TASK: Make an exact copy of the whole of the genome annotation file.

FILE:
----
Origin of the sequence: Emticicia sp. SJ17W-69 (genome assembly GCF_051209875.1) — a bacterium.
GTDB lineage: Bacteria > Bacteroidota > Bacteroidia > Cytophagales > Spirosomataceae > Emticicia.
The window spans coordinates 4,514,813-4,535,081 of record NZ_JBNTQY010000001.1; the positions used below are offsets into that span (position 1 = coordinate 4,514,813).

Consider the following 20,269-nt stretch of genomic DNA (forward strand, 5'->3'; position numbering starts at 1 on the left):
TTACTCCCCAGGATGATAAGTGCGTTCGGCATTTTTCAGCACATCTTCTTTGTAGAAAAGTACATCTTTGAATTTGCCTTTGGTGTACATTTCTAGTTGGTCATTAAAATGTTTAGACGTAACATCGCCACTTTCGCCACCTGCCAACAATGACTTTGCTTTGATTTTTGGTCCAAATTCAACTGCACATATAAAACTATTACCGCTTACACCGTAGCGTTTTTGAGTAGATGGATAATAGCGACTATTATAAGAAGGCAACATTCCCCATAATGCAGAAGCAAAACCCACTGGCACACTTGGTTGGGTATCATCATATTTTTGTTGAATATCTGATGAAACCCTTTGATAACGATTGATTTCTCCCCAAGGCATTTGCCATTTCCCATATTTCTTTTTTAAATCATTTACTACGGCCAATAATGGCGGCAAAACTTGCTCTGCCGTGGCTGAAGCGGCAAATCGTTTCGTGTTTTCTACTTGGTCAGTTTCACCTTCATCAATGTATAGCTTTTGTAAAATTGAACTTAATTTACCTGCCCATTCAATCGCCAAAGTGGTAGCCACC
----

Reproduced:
Origin of the sequence: Emticicia sp. SJ17W-69 (genome assembly GCF_051209875.1) — a bacterium.
GTDB lineage: Bacteria > Bacteroidota > Bacteroidia > Cytophagales > Spirosomataceae > Emticicia.
The window spans coordinates 4,514,813-4,535,081 of record NZ_JBNTQY010000001.1; the positions used below are offsets into that span (position 1 = coordinate 4,514,813).

Consider the following 20,269-nt stretch of genomic DNA (forward strand, 5'->3'; position numbering starts at 1 on the left):
TTACTCCCCAGGATGATAAGTGCGTTCGGCATTTTTCAGCACATCTTCTTTGTAGAAAAGTACATCTTTGAATTTGCCTTTGGTGTACATTTCTAGTTGGTCATTAAAATGTTTAGACGTAACATCGCCACTTTCGCCACCTGCCAACAATGACTTTGCTTTGATTTTTGGTCCAAATTCAACTGCACATATAAAACTATTACCGCTTACACCGTAGCGTTTTTGAGTAGATGGATAATAGCGACTATTATAAGAAGGCAACATTCCCCATAATGCAGAAGCAAAACCCACTGGCACACTTGGTTGGGTATCATCATATTTTTGTTGAATATCTGATGAAACCCTTTGATAACGATTGATTTCTCCCCAAGGCATTTGCCATTTCCCATATTTCTTTTTTAAATCATTTACTACGGCCAATAATGGCGGCAAAACTTGCTCTGCCGTGGCTGAAGCGGCAAATCGTTTCGTGTTTTCTACTTGGTCAGTTTCACCTTCATCAATGTATAGCTTTTGTAAAATTGAACTTAATTTACCTGCCCATTCAATCGCCAAAGTGGTAGCCACC